Bridgeport mayor discusses environmental issues at Sacred Heart


Bridgeport Mayor Bill Finch talks about environmental issues. (Tracy Deer-Mirek photo)

Bridgeport Mayor Bill Finch visited Sacred Heart University recently to speak about environmental concerns in Fairfield County.

“We want to be the greenest city in New England, but we must stop putting our environment in jeopardy,” Finch said.

The university’s environmental club, The Green SHUs, hosted the event that focused on Bridgeport’s sustainable environmental plan, BGreen 2020. With Bridgeport known as the Park City, it is Finch’s hope for all Bridgeport residents to be within a 15-minute walk from a park.

Finch covered a variety of topics, including home environmental improvements and Bridgeport’s green plans and projects for the future. Some highlights were an energy improvement district in Bridgeport that will implement renewable electricity and a focus on citywide public transportation that will, in turn, lower greenhouse gas emissions.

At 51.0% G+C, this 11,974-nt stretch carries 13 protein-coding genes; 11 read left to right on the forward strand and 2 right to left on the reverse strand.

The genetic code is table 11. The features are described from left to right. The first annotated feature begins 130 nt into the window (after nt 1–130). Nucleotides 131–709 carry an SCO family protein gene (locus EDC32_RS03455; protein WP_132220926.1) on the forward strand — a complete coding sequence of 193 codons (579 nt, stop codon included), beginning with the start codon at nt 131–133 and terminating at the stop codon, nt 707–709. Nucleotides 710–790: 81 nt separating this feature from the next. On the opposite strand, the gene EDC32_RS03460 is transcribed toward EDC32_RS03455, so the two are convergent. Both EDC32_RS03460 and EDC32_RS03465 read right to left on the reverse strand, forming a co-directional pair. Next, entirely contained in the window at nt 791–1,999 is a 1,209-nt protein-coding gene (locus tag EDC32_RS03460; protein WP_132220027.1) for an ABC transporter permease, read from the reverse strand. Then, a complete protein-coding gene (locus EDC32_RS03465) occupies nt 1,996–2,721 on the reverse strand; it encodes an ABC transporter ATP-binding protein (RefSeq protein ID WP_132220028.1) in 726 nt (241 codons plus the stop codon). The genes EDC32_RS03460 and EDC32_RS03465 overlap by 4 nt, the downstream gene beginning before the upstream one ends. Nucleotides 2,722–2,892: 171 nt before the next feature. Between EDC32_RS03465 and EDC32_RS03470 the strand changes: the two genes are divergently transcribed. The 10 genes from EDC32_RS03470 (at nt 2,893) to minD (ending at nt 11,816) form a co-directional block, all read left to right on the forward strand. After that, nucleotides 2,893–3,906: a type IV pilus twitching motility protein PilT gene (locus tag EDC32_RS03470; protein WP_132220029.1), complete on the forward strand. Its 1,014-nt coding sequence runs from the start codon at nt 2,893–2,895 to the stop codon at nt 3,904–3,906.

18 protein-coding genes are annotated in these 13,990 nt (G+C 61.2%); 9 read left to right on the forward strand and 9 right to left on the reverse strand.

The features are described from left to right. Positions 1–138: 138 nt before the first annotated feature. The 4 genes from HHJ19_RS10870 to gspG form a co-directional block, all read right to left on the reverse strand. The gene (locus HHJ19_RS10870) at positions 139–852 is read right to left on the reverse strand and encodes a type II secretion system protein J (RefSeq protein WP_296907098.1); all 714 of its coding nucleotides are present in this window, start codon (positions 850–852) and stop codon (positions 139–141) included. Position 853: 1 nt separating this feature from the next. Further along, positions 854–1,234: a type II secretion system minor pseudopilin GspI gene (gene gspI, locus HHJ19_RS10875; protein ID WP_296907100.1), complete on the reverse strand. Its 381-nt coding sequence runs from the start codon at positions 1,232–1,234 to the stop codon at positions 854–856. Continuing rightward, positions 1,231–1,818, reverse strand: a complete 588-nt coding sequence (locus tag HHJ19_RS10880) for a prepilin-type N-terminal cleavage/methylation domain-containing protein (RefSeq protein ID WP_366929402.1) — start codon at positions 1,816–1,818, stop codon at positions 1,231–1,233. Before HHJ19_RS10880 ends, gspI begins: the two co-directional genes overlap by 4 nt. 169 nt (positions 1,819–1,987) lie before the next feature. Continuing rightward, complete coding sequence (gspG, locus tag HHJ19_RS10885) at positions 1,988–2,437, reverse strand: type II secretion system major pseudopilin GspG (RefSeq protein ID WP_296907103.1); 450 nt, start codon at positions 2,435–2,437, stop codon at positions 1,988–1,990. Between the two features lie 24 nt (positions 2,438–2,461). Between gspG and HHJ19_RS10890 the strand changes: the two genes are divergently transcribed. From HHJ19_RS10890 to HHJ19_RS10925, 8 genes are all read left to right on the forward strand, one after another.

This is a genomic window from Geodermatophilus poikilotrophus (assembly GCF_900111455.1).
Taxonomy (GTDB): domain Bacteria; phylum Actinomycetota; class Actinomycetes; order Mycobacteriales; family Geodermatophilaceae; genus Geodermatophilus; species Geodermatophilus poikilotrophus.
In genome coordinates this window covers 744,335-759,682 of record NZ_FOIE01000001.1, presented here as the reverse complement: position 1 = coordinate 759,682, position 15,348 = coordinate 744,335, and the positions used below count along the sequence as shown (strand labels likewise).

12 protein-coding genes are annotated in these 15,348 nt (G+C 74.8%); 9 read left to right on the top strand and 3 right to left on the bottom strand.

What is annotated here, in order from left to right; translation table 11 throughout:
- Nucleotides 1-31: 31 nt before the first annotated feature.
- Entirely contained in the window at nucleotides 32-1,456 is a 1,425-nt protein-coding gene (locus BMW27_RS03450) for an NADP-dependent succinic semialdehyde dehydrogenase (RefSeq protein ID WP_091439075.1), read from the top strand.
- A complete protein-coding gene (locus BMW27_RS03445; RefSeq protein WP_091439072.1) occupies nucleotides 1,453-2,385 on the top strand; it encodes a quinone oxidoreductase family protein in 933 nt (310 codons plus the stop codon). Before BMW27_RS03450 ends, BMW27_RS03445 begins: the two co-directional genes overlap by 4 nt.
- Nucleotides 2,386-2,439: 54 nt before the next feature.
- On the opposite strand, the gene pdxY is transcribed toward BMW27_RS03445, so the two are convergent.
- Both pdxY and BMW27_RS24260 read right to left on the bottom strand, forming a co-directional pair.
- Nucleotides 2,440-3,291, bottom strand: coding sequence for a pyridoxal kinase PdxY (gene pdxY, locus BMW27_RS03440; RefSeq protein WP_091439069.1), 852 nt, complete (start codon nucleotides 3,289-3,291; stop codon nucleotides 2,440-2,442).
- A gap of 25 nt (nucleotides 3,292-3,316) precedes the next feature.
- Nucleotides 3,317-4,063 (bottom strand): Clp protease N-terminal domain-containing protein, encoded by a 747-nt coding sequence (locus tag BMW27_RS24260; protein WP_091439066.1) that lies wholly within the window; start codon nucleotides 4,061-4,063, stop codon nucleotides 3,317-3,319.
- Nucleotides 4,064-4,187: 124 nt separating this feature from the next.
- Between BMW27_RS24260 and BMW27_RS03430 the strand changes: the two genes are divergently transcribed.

Finch also believes that a zoning and geographical information system will encourage green redevelopment of the city’s vacant and contaminated land. Finally, he emphasized residential and commercial recycling.

Finch noted that Bridgeport has an immense carbon footprint because of its large population (145,000) on a small area of land (16 square miles). To help combat environmental issues in Fairfield County, he has established a Conservation Committee that is involved with a variety of environmental projects around Fairfield County. They implement new green park plans, maintain community gardens and oversee storm-water management.

Alongside the Conservation Committee, Finch has also organized a youth Conservation Corps. The group will go door-to-door providing information to residents and businesses about environmental money-saving strategies. Their goal is to improve the environmental quality of life in Fairfield County, Finch said.

Finch has also taken a technological approach to environmental awareness. He has introduced a cell phone app called “BConnected” that allows users to take pictures on their smart phones of areas in Bridgeport where trees should be planted. The app finds the location where the picture was taken and sends a report to the Conservation Committee. From there, the Conservation Committee can make plans to clear the area and plant trees.

“There are definitely ways SHU students can help protect the environment,” said Matt Cole, a sophomore from Cheshire.

As co-president of The Green SHUs, Cole wants to raise awareness about environmental issues on campus. The Green SHUs is open to all students and meets Mondays at 9 p.m.

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